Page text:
Our strengths include the following well-structured databases that have contributed to several research publications and a potential resource for future opportunities:

  • Salford Kidney Study (SKS- HD): This is a cohort of 220 haemodialysis patients with demographic, cardiovascular (echocardiogram) data, follow-up cardiovascular and mortality outcomes of three years. Serum and DNA samples collected from the recruited patients are stored for any future research.
  • SKS-COVID-19: This includes a cohort of 270 (235 negative + 35 COVID-19 positive) haemodialysis patients with demographic data, COVID-19 antibody status and stored serum samples.
  • SKS-PD: The SKS has also recruited patients on peritoneal dialysis with added data on cognitive assessment.
  • Salford transplant database includes data from > 960 kidney transplant recipients transplanted between 2000-2021. This database incorporates detailed demographics, transplant related details, cardiovascular events, and viral infections.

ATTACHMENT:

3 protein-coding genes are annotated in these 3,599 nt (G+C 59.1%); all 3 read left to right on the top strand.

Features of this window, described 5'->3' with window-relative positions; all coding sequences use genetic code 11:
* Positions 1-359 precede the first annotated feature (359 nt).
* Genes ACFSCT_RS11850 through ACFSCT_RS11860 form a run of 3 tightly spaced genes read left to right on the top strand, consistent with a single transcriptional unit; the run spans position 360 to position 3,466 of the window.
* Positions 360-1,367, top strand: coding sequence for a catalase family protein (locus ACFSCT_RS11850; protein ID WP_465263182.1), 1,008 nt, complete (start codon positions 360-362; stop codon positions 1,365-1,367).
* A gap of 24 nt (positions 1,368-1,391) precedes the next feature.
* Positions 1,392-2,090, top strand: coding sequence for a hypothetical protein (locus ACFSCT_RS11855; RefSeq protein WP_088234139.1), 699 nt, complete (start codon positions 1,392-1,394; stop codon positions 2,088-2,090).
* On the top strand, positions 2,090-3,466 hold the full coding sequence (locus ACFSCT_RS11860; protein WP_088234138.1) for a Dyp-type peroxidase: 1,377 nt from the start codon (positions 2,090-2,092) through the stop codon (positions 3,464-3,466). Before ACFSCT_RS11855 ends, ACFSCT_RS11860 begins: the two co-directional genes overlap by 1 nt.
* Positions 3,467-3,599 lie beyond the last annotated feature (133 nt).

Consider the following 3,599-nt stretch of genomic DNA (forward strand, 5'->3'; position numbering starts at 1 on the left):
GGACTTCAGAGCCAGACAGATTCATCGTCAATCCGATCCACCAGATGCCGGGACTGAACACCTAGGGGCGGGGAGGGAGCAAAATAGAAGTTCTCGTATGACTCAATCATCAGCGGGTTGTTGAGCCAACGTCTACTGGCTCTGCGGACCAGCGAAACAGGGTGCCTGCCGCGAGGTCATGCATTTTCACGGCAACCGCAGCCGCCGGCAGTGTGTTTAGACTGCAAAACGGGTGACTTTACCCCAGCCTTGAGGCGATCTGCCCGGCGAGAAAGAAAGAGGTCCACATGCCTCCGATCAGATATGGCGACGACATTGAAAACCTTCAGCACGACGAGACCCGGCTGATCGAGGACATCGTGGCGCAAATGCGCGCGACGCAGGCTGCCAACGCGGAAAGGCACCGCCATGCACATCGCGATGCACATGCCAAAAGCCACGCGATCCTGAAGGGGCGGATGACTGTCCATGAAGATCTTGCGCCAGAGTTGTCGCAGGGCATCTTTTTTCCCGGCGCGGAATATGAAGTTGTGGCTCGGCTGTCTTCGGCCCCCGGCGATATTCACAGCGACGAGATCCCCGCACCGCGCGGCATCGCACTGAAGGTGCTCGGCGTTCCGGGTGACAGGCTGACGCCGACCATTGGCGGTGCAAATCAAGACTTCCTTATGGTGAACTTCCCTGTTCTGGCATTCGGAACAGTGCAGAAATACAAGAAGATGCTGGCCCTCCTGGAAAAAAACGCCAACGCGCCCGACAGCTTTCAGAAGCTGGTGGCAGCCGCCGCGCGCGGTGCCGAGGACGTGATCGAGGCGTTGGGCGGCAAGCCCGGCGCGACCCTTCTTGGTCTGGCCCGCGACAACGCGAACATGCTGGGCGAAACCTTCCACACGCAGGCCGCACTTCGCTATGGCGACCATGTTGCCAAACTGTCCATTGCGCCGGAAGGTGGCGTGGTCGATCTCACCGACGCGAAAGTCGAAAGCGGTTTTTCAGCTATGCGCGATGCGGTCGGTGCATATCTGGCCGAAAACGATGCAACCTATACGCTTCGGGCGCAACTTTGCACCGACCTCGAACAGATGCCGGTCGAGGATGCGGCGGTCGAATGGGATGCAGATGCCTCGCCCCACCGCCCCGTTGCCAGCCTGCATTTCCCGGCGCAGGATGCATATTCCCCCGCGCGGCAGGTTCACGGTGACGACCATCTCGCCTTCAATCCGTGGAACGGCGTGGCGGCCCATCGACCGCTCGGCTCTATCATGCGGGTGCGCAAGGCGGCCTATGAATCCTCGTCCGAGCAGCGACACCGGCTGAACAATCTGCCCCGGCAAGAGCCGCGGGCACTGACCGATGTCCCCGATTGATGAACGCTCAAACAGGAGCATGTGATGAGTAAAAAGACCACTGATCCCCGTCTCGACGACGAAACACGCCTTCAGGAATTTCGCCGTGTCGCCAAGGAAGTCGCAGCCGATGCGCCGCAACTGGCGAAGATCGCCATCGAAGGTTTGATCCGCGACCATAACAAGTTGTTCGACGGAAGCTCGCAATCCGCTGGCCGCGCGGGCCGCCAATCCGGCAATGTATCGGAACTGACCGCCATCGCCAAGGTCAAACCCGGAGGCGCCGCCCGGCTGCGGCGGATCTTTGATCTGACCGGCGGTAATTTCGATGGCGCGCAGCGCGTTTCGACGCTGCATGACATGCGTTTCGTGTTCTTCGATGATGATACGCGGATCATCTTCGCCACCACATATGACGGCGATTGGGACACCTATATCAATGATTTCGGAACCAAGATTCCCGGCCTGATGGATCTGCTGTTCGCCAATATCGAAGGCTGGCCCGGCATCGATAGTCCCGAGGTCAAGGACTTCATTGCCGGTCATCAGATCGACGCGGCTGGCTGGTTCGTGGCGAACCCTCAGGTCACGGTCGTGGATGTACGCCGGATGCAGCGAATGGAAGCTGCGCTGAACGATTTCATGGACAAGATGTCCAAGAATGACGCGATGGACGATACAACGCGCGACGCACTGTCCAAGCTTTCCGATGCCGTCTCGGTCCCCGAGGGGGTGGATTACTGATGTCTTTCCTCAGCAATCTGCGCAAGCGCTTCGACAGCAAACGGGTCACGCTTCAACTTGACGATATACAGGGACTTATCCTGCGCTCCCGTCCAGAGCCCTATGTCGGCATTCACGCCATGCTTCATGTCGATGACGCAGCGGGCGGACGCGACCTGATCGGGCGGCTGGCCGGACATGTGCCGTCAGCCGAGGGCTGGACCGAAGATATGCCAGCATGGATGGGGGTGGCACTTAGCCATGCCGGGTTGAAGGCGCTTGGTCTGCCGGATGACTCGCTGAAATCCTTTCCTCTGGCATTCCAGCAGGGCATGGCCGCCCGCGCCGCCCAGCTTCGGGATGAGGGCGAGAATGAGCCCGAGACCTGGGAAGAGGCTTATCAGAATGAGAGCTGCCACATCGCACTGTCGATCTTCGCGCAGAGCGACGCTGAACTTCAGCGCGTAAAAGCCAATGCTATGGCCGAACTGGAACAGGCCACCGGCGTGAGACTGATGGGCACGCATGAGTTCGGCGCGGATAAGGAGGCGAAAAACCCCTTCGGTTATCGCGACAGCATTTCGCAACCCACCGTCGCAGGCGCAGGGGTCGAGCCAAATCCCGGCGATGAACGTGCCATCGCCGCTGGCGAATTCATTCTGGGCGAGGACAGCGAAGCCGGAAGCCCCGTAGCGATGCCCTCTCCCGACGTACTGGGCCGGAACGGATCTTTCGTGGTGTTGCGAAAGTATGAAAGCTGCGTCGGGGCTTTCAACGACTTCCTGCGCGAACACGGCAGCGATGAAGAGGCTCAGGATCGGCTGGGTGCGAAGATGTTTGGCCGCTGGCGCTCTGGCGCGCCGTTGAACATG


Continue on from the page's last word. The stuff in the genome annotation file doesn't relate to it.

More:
• Cognition, mental health and frailty are core themes for ongoing research in our dialysis population.

Researchers: Dr Rachel Middleton, Dr Dimitrios Poulikakos, Dr Raj Chinnadurai, Dr David Lewis, Prof Phil Kalra, Dr Helen Alderson, Dr James Tollitt, Prof Helen Hurst

Specific renal conditions

There has been a focus on researching several specific renal conditions over recent years. These have either utilised large cohort studies with data going back many years, making extensive use of our comprehensive Electronic Patient Record (ESR); or as in the case with calciphylaxis, our research has contributed to international clinical trials.

Key areas of specific renal conditions research include:

  • Glomerulonephritis including IgA nephropathy, membranous nephropathy, focal segmental glomerular sclerosis (FSGS) and ANCA-associated vasculitis. We have developed comprehensive databases of these rare conditions to determine their natural history and key outcomes.